It can be hard to attract birds in your yard, so getting a suet feeder is a great way to start, especially if you want to feed backyard birds in the winter weather.
Suet feeders are easy enough to find at the pet supply store, but hanging them correctly can be difficult for some people. If you don’t hang it right, birds may not be able to find it, creatures that were not intended for the suet will take over, or the suet will fall out and then no birds will be able to benefit from that feeder.
We’ve put together this article with instructions on how to hang a suet feeder the right way so that you’ll have more success attracting birds into your yard. Follow these steps and helpful tips, and we know you’ll see more of those beautiful feathered friends!
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- What is Suet?
- Why Feed Suet to Birds?
- How to Hang a Suet Feeder
- Types of Suet Feeders to Consider
- How to Keep Suet From Going Bad
- How to Keep Pests Away From Your Suet Feeder
- Conclusion: How to Hang a Suet Feeder
What is Suet?
Suet is basically pure fat that comes from beef or mutton, and when commonly used, most are beef fat. Since suet does not spoil easily when temperatures are cooler, and it offers a high caloric content for birds to help them stay warm in winter (providing up to 100 calories per ounce of suet), many gardeners and bird enthusiasts leave out these little shops of pure fat in order to attract birds.
Suet is attractive to woodpeckers, nuthatches, chickadees, jays, and starlings in particular. Suet feeders are visited by wrens, creepers, kinglets, and even cardinals and some warblers on occasion.
Suet cakes or suet blocks in feeders are made with suet, bird seeds, dried insects, and other favorite foods. Suet is an excellent source of protein and energy for winter birds, as well as a great source of nutrients during the winter.
Suet can be made at home or purchased, and often includes oats, cornmeal, wheat flour, or peanut butter, making it even more appealing to the birds.
Why Feed Suet to Birds?
Why do birds want to eat suet? Well, suet provides high-calorie food for especially active, busy birds. It is also a good source of calcium to help them build strong bones.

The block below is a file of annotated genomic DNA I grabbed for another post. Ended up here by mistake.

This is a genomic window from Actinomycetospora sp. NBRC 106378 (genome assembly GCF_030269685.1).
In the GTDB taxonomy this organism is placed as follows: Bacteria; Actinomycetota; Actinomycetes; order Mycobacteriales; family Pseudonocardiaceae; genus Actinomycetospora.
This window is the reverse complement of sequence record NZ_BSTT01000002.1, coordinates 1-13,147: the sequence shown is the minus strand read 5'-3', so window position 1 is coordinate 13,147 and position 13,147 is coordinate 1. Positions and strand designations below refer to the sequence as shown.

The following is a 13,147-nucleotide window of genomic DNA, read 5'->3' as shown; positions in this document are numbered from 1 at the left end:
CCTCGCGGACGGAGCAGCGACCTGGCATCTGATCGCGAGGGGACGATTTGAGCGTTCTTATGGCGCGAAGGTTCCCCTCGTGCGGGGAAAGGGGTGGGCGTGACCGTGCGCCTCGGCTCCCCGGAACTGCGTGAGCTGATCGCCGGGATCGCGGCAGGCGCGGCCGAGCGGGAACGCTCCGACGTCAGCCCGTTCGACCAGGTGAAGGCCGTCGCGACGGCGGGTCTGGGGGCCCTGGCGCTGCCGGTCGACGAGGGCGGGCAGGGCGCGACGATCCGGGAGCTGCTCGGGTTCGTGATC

Suet is a wonderful source of food for birds during the winter. When the weather is cold, many birds rely on fat to help them survive freezing temperatures.
Many birds are able to digest and metabolize animal fat readily; it’s a high-energy food, especially welcome in the cold.
How to Hang a Suet Feeder
Placing your suet feeder in a spot that will attract birds is the goal. Let’s go over some of the most important tips for hanging the suet feeder.
1 | Buy good quality suet feed
First, if you’re going to purchase the suet, make sure you know the difference between a quality product and a lesser one. You want to choose one that has very little or no preservatives in it.
The suet should be high in protein, with fat and protein ingredients listed first. So, check out the ingredients list. If the main ingredient is fat but there are only minor amounts of protein and carbohydrate ingredients, steer clear.
2 | Keep it in the shade
Placing your suet feeders in shaded areas will help keep them fresher for longer. Moisture and heat can make your suet go bad quickly. So, make sure you place your suet feeders in a shady spot that is protected from harsh winds and direct sun.
It is best not to put out more suet than the birds can consume in one or two days. This is because suet goes bad quickly when it is warm out; because it is comprised mainly of fat you’ll be able to literally see that it is melting and becoming quite messy.